The New CFS Divisia Monetary Aggregates: Design, Construction, and Data Sources
The Center for Financial Stability (CFS) has initiated a new Divisia monetary aggregates database, maintained within the CFS program called Advances in Monetary and Financial Measurement (AMFM). The Director of the program is William A. Barnett, who is the originator of Divisia monetary aggregation and more broadly of the associated field of aggregation-theoretic monetary aggregation. The international section of the AMFM web site is a centralized source for Divisia monetary aggregates data and research for over 40 countries throughout the world. The components of the CFS Divisia monetary aggregates for the United States reflect closely those of the current and former simple-sum monetary aggregates provided by the Federal Reserve. The first five levels, M1, M2, M2M, MZM, and ALL, are composed of currency, deposit accounts, and money market accounts. The liquid asset extensions to M3, M4-, and M4 resemble in spirit the now discontinued M3 and L aggregates, including repurchase agreements, large denomination time deposits, commercial paper, and Treasury bills. When the Federal Reserve discontinued publishing M3 and L, the Fed stopped providing the consolidated, seasonally adjusted components. Also the Fed no longer provides the interest rates on the components. With so much of the needed component quantity and interest-rate data no longer available from the Federal Reserve, decisions about data sources needed in construction of the CFS aggregates have been far from easy and sometimes required regression interpolation. This paper documents the decisions of the CFS regarding United States data sources at the present time, with particular emphasis on Divisia M3 and M4. Copyright Springer Science+Business Media New York 2013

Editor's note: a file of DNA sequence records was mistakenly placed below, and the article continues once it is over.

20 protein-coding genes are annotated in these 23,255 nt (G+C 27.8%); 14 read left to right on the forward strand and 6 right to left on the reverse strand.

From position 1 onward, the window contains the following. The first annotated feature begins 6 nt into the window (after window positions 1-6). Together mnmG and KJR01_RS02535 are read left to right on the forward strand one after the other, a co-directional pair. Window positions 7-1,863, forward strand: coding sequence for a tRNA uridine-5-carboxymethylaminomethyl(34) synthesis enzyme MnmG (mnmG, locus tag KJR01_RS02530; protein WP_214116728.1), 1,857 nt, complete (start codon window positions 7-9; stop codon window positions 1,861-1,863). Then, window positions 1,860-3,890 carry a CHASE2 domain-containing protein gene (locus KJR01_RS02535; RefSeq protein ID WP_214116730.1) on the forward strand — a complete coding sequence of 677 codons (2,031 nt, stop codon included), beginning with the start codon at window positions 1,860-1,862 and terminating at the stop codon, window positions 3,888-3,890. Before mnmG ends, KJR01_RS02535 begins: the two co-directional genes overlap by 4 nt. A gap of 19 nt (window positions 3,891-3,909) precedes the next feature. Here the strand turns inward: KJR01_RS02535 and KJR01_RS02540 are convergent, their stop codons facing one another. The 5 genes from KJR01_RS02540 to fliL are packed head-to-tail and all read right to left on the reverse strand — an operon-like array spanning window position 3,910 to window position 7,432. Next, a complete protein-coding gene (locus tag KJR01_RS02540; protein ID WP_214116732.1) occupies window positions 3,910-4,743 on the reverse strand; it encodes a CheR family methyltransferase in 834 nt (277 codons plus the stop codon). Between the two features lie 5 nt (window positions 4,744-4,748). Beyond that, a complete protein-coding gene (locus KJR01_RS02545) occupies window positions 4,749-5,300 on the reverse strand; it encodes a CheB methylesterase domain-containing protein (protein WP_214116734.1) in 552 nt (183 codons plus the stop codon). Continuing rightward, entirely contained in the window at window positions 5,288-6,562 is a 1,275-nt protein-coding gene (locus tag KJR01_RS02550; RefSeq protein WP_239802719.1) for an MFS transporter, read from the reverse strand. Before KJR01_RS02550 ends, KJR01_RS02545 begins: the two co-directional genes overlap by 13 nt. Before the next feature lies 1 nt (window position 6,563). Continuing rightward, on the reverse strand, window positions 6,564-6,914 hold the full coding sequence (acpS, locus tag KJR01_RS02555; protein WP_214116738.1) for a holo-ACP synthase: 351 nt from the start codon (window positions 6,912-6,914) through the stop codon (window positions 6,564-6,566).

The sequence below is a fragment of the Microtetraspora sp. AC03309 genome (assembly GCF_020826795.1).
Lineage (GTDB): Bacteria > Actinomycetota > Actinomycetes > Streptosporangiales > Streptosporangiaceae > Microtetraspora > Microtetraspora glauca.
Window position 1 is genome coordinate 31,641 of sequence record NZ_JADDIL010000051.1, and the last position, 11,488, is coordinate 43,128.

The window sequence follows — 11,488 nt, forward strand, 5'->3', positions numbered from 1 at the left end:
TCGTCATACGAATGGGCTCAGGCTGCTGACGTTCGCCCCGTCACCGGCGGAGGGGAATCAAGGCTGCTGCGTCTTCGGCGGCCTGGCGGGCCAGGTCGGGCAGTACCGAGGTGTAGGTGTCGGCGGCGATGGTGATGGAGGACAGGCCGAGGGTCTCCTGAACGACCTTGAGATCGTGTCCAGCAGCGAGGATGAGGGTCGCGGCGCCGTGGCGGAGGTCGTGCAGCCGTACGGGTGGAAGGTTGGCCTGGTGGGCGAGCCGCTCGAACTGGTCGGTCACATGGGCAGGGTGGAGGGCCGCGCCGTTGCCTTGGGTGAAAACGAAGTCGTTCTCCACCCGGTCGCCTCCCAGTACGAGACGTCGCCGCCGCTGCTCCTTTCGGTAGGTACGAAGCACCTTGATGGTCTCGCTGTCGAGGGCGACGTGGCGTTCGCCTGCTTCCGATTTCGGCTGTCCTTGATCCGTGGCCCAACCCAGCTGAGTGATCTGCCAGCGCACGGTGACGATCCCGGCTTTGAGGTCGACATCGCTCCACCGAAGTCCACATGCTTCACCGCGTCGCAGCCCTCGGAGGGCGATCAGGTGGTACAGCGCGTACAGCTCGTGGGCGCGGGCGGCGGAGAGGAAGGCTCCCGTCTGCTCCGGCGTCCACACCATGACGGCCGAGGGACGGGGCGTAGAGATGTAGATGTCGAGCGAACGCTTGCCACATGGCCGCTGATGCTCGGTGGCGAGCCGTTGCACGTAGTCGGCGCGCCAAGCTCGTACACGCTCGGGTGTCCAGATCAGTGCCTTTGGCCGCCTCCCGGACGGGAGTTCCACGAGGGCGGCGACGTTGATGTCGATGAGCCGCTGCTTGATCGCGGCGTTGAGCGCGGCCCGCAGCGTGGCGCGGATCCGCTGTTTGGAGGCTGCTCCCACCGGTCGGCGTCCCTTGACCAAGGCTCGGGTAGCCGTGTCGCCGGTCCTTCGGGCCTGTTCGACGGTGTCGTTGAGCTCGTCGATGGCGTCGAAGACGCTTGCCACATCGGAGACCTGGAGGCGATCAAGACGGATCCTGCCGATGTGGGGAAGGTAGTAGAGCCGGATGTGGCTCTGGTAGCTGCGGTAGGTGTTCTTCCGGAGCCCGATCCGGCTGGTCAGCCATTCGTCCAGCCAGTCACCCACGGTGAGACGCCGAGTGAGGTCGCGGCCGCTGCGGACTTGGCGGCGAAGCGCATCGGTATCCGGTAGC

If you experience problems downloading a file, check if you have the proper application to view it first. In case of further problems read the IDEAS help page. Note that these files are not on the IDEAS site. Please be patient as the files may be large.
As the access to this document is restricted, you may want to look for a different version under "Related research" (further below) or search for a different version of it.
Volume (Year): 24 (2013)
Issue (Month): 1 (February)